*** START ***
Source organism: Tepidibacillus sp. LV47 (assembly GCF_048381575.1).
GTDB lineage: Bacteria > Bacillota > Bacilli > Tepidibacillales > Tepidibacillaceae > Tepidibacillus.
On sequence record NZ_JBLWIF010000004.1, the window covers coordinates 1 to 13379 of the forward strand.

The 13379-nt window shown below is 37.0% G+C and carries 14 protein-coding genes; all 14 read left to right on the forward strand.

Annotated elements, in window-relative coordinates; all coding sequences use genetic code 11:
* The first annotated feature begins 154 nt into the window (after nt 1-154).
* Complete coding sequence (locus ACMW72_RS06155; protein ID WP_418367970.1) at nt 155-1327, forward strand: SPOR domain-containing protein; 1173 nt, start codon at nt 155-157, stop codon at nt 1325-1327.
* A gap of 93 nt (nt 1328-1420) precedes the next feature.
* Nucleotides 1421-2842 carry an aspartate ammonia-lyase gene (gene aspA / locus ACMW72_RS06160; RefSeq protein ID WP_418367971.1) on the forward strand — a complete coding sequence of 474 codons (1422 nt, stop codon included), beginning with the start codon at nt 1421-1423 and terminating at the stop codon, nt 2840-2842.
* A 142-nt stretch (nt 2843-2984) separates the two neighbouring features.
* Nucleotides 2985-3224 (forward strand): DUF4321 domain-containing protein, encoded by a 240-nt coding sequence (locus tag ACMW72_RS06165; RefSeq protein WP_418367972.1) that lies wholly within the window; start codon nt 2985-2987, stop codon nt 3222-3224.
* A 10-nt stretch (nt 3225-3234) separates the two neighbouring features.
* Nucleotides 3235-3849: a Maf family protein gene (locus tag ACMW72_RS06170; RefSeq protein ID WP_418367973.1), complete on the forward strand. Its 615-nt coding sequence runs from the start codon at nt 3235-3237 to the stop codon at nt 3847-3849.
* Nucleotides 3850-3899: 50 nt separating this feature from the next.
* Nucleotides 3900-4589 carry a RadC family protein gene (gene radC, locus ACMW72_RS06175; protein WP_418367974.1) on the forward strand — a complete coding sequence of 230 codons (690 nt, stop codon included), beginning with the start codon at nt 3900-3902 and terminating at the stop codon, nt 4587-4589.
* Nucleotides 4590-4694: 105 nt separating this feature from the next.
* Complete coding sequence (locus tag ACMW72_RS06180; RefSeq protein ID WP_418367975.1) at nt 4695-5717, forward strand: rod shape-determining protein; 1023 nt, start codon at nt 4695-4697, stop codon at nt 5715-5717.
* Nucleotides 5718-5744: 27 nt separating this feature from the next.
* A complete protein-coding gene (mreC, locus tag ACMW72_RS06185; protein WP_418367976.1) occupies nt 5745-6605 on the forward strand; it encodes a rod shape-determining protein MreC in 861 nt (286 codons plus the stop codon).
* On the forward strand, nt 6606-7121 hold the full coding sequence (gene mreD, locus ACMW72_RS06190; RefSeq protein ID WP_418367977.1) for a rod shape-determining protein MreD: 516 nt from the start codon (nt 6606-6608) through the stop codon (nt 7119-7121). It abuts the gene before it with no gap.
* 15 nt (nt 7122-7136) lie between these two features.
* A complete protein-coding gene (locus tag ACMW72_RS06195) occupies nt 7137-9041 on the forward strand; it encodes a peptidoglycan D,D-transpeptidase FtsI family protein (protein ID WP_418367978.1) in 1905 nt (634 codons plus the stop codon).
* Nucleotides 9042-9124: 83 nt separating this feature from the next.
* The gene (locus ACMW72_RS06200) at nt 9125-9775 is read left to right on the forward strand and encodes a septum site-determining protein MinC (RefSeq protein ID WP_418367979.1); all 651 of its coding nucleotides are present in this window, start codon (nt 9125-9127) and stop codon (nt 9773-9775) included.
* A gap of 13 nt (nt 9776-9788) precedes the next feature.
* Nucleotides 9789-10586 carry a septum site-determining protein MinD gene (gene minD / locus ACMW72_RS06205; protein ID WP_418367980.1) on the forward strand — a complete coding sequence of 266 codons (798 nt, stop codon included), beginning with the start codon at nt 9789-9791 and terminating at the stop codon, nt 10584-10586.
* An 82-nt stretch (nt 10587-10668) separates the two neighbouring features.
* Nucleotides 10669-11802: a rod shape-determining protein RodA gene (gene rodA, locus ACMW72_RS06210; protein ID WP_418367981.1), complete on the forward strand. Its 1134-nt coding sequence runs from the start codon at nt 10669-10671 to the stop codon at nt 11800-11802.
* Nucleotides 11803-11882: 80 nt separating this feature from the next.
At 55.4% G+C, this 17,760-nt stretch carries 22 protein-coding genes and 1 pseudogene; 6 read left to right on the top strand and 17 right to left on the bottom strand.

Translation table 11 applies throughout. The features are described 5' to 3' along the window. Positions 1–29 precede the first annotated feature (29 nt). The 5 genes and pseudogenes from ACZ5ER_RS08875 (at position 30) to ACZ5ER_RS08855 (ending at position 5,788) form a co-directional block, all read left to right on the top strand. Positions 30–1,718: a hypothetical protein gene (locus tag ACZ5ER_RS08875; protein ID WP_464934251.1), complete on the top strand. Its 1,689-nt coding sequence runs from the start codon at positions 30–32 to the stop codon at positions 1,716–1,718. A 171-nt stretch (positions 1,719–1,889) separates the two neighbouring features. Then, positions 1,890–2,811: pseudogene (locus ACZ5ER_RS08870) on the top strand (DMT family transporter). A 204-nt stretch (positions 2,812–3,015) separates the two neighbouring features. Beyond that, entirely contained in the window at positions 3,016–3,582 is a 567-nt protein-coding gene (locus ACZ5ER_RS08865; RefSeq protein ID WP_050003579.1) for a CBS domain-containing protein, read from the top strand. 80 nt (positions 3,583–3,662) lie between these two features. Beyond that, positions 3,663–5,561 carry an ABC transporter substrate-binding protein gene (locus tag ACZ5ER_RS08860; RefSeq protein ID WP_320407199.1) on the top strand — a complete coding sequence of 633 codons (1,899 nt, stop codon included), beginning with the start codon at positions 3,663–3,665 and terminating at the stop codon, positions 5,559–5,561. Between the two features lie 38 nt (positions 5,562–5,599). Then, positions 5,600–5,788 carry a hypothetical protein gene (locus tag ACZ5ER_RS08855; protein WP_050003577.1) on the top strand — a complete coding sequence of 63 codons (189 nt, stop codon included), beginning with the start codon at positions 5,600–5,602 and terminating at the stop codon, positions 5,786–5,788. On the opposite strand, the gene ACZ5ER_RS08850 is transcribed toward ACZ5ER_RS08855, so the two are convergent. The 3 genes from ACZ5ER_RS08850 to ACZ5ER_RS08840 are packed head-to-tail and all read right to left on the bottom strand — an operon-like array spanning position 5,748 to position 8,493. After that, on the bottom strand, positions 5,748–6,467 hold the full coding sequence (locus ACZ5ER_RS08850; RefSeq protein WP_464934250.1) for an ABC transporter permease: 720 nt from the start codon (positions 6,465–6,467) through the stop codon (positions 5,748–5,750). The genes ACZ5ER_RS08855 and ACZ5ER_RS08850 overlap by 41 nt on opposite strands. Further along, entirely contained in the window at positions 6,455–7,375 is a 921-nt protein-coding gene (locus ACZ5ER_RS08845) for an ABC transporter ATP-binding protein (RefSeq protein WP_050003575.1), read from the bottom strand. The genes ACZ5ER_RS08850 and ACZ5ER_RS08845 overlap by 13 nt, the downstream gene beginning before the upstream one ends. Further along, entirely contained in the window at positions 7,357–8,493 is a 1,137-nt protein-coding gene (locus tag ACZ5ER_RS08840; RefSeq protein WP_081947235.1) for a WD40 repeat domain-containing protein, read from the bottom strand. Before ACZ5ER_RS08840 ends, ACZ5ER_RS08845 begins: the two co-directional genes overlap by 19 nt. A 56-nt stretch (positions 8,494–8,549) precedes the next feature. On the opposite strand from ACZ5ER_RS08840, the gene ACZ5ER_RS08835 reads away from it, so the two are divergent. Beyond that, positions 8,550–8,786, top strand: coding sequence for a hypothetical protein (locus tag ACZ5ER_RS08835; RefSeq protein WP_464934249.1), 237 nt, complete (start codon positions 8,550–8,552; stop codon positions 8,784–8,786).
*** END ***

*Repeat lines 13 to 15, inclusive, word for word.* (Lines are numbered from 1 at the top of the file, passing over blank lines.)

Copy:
* Nucleotides 3235-3849: a Maf family protein gene (locus tag ACMW72_RS06170; RefSeq protein ID WP_418367973.1), complete on the forward strand. Its 615-nt coding sequence runs from the start codon at nt 3235-3237 to the stop codon at nt 3847-3849.
* Nucleotides 3850-3899: 50 nt separating this feature from the next.
* Nucleotides 3900-4589 carry a RadC family protein gene (gene radC, locus ACMW72_RS06175; protein WP_418367974.1) on the forward strand — a complete coding sequence of 230 codons (690 nt, stop codon included), beginning with the start codon at nt 3900-3902 and terminating at the stop codon, nt 4587-4589.